PG&E, Exelon, Duke — progressive companies or energy-rationing profiteers?
Divide et Impera — divide and conquer — is perhaps the oldest strategic maxim of war, politics, and diplomacy. Businesses succumb to it time and time again. Why?
It is in the general interest of business to preserve an open and competitive marketplace, and to limit tax and regulatory burdens. However, it is often in the special interest of particular firms to expand the size and scope of government in order to collect political “rents” — windfall profits created by market-rigging subsidies, preferences, or mandates.
When only a few firms engage in rent-seeking, the rent seeker’s concentrated benefits will far outweigh his portion of the diffuse costs imposed on the economy as a whole. But each rent seeker’s success encourages others to get in the game. In time, the costs of government adversely affect millions of bottom lines. Worse, interventionist policies (for example, subsidized lending via Freddie Mac and Fannie May) can create systemic risk and crash entire economies.
V.I. Lenin basically viewed all capitalists as rent seekers. Capitalists are so fixated on short-term gain, he mused, that they will “sell the rope” by which their enemies will hang them. This much is clear — there is no honor among thieves. The more businesses depend on political predation, the easier it is for anti-market interventionists to divide and conquer.
This brings us to the topic of cap-and-trade, a form of energy rationing. There’s money to be made in energy rationing — OPEC proves it! The emission permits in a cap-and-trade program are like the oil production quota in OPEC, the only difference being that they’re tradable. The cap makes the permits a valuable commodity, and Waxman-Markey in the early years would distribute about 85% of all permits free of charge to various industries and interest groups.
So it should come as no surprise that some corporations love Waxman-Markey. Indeed, the corporate coalition known as the United States Climate Action Partnership (US CAP) outlined the main features of the Waxman-Markey bill months before it was introduced in a January 2009 report titled A Blueprint for Legislative Action. US CAP members don’t worry that Waxman-Markey might destroy millions of jobs and trillions of dollars in cumulative GDP. They expect to get a bigger piece of a smaller pie.
US CAP member PG&E pulled out of the U.S. Chamber of Commerce last week citing “irreconcilable differences” over climate change policy. Today’s Bloomberg.Com reports that US CAP member Exelon has announced it will not renew its membership in the Chamber, and that US CAP member Duke Energy will not renew its membership in the National Association of Manufacturers (NAM).
PG&E, Exelon, and Duke preen themselves as progressive companies who put principle (planetary rescue) ahead of profit. In reality, they seek political rents at the expense of the public interest in limited government, economic growth, and affordable energy. Waxman-Markey sets aside the biggest chunk of free emission permits — 35% — for electric utilities. And their industry representative, the Edison Electric Institute (EEI), is lobbying the Senate to increase the booty to 40%.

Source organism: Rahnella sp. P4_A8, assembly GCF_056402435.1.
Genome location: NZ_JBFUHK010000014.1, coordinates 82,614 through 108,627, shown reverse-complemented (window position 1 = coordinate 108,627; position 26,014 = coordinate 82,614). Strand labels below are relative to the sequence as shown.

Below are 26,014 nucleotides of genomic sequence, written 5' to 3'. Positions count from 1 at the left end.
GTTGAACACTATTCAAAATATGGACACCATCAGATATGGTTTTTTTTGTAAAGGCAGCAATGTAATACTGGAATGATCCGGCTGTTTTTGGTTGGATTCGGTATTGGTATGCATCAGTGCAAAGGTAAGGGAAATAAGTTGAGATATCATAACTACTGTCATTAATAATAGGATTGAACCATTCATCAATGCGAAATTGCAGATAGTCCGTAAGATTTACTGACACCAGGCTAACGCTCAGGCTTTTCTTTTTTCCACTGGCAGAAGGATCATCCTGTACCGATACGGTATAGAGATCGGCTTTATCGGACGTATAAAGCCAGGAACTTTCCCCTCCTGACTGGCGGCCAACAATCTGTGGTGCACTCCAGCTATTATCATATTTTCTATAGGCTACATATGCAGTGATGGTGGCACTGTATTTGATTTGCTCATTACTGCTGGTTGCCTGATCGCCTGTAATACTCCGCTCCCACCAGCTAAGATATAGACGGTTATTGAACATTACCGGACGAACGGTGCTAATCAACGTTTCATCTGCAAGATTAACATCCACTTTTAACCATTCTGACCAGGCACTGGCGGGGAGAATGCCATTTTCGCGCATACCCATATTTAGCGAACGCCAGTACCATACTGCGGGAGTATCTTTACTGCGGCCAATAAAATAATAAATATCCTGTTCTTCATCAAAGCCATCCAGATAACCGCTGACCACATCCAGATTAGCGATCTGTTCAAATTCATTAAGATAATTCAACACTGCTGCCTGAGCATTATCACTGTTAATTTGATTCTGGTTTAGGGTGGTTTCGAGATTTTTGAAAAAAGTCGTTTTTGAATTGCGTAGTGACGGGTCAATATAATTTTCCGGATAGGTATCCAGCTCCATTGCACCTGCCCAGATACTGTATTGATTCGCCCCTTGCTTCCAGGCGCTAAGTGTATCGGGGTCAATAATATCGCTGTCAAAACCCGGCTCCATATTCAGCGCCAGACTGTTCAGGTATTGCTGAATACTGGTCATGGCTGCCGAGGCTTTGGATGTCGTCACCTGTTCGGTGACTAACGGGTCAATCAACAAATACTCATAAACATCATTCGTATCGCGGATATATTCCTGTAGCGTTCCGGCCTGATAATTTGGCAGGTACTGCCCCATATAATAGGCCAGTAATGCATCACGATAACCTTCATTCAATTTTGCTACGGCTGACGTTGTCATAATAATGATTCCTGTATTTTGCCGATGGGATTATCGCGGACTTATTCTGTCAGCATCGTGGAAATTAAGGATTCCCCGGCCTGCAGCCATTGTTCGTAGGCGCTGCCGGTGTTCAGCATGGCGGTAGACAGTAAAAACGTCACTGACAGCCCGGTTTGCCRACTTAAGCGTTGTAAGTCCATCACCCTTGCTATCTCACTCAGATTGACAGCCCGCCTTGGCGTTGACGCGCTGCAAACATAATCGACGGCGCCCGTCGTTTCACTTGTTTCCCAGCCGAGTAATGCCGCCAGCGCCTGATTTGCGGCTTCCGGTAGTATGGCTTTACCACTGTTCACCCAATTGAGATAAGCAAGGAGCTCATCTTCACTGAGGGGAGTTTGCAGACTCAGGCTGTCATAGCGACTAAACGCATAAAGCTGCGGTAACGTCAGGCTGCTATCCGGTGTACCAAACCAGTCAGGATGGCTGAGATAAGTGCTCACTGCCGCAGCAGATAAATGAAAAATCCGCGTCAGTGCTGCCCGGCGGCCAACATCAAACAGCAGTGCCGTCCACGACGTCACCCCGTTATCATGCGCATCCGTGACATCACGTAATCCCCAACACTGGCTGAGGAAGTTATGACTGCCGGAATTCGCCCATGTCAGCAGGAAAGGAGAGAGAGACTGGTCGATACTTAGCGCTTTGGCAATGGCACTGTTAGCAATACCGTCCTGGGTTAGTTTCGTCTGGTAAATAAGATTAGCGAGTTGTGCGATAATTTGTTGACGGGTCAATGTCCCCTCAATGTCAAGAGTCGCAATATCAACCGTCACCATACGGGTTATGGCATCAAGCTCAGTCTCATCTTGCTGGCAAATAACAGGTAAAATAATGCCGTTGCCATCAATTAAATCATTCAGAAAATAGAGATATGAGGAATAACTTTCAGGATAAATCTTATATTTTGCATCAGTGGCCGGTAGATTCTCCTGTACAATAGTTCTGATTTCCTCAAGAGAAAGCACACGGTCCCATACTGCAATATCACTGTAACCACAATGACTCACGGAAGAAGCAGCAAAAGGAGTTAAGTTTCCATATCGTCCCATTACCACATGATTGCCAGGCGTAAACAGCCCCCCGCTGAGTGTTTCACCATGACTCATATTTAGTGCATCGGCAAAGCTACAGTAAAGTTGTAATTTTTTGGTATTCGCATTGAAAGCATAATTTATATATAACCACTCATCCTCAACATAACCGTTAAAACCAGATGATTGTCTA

How much boodle can a rent seeker make these days? A recently leaked non-public report reveals that Exelon expects Waxman-Markey to generate hundreds of millions of dollars annually for the company.
On June 9, 2009, four days after Waxman-Markey was marked up in the House Energy and Commerce Committee, Hugh Wynne, a senior analyst with BernsteinResearch, led a group of investors to meet with Exelon’s senior management at the company’s headquarters in Chicago. Wynne summarized Exelon’s thinking in a non-public report prepared for Bernstein’s clients:
If passed, [Exelon Chairman] John Rowe calculates the Waxman-Markey bill will add $700 to $750 million to Exelon’s annual revenues for every $10 per metric ton (Mt) increase in the price of CO2 allowances. Such a revenue increase would contribute $0.67-0.72 to earnings per share. Exelon estimates that the price of CO2 allowances, when the law takes effect in 2012, will range from $15 to $18/Mt, implying a positive earnings impact of $1.00 to $1.30 per share.
The Chamber and NAM oppose Waxman-Markey because they promote the general interest of business in a free and healthy economy. Green groups are putting pressure on other companies to leave Chamber and NAM, my colleague Christopher Horner notes. Divide and conquer is, alas, a pathetically easy game to play in an era of big government and climate hysteria.
The real story is that so many Chamber and NAM members are standing firm, and that most observers do not expect the Senate to pass a cap-and-trade bill this year.